As the articles in our cover section point out (see p. 14), we need to equip our students to recognize what’s at stake—and to look at history and current social movements to see what people, including young people, can do when they act on their beliefs. If Wisconsin’s Scott Walker has taught us anything, it’s that what is at stake is the kind of society we want to live in.

These past few months in Wisconsin have shown that consciousness-raising and organizing can be filled with humor, imagination, and a bold spirit of resistance. We can build on this work, deepening and multiplying our expressions of solidarity, to sustain us through this intensely difficult time and propel us toward a more humane and just future.

By: The Editors, Rethinking Schools, June 24, 2011

June 25, 2011 Posted by | Class Warfare, Collective Bargaining, Conservatives, Democracy, Economy, Education, Equal Rights, GOP, Gov Scott Walker, Government, Governors, Health Care, Ideologues, Jobs, Koch Brothers, Labor, Lawmakers, Middle Class, Politics, Public, Public Employees, Republicans, Right Wing, States, Union Busting, Unions, Wisconsin, Wisconsin Republicans | , , , , , , , , , , , , , , | Leave a comment

The Year Of Living Adulterously: What Is It With Republicans Lately?

Nobody wants to run for the presidential nomination. Mike Huckabee said God told him to stay on Fox News. NBC told Donald Trump to stay on “Celebrity Apprentice.”

Whatever happened to putting your country first? Our forefathers would never have passed up the presidency for anything less than the Charlie Sheen role on “Two and a Half Men.”

The Republicans are terrified that they’ll wind up with Mitt Romney, who has been fund-raising like crazy and seems to be planning a campaign based on the slogan: “Money can’t buy love, but it can definitely purchase a grudging, defeatist acceptance.”

Some party leaders are looking hopefully at Mitch Daniels, the governor of Indiana, who’s promised to make up his mind this month. If he runs, one thing you are not going to get from Mitch Daniels is the politics of joy. Have you ever seen “Game of Thrones” on HBO? It’s about a mythical kingdom that sends some of its young men to the remote tundra to live in perpetual celibacy and guard a 700-foot-tall wall of ice. Their reaction is very similar to the way Mitch Daniels looks when he talks about running for president.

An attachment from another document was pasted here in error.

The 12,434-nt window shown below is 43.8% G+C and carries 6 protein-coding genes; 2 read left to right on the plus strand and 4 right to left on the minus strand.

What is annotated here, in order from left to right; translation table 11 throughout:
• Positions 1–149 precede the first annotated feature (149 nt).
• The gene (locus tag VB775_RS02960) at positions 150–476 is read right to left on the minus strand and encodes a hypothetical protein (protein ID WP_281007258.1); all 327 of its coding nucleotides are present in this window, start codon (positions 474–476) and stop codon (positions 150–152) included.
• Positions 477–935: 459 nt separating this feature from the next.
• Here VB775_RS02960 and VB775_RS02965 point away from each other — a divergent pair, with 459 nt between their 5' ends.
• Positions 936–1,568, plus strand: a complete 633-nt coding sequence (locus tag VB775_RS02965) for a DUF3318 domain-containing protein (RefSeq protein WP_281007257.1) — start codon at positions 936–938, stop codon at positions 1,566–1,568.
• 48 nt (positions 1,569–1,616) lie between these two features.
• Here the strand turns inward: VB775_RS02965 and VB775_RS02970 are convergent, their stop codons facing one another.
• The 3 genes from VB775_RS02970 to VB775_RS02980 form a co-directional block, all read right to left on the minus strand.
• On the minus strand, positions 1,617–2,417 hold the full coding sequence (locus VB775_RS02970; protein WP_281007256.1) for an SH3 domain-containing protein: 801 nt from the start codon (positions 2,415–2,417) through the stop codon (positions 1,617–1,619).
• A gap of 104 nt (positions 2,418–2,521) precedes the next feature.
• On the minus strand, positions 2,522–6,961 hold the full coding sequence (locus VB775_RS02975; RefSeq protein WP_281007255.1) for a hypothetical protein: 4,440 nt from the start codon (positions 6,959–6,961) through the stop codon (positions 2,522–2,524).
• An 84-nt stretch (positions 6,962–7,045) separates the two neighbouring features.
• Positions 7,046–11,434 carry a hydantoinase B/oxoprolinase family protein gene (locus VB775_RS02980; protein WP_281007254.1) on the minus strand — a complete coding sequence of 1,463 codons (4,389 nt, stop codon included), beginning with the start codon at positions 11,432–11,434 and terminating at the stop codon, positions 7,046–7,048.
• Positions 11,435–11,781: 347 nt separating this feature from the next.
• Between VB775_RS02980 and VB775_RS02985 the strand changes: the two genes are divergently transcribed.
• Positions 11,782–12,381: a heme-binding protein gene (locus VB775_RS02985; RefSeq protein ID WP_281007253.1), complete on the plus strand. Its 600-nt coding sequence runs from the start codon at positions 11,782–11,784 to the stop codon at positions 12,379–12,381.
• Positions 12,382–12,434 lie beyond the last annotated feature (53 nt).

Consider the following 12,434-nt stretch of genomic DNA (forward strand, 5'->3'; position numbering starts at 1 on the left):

Daniels is apparently worried that a presidential run might prove embarrassing to his wife, who ditched him and the kids and ran off to California to marry a doctor and then later recanted everything and came back. I think it is pretty safe to say that this topic might come up.

Which brings us to sex. What is it with Republicans lately? Is there something about being a leader of the family-values party that makes you want to go out and commit adultery?

They certainly don’t have a lock on the infidelity market, and heaven knows we all remember John Edwards. But, lately, the G.O.P. has shown a genius for putting a peculiar, newsworthy spin on illicit sex. A married congressman hunting for babes is bad. A married congressman hunting for babes by posting a half-naked photo of himself on the Internet is Republican.

A married governor who fathers an illegitimate child is awful. A married governor who fathers an illegitimate child by a staff member of the family home and then fails to mention it to his wife for more than 10 years is Republican.

A married senator who has an affair with an employee is a jerk. A married senator who has an affair with an employee who is the wife of his chief of staff, and whose adultery is the subject of ongoing discussion at his Congressional prayer group, is Republican.

We haven’t even gotten to Newt Gingrich yet!

Gingrich is the best-known of the second-string Republicans who are ready, willing and eager to take on Romney for the nomination. The question is whether social conservatives will resent the fact that he was having an adulterous relationship with his current wife while she was a House of Representatives staffer and he was trying to impeach Bill Clinton for the Monica Lewinsky affair. Also, this week, Politico reported that in 2005 and 2006, Gingrich had an account with Tiffany’s that sometimes ran to $500,000 in debt.

Never have we had sex issues with so many layers. It shows you how far we have evolved as a nation. In the old days it was: Warren Harding making whoopee in the presidential coat closet: yes or no?

Really persistent sexual misbehavior says something about the character of the person involved. In Gingrich’s case, we have a failure-to-settle-down problem that extends way beyond matrimony. He can’t even hang onto a position on Medicare for an entire week. This man is a natural for an occupation that rewards attention deficit. Maybe God actually meant to tell Newt to stay on Fox News, but accidentally shipped the message to Huckabee.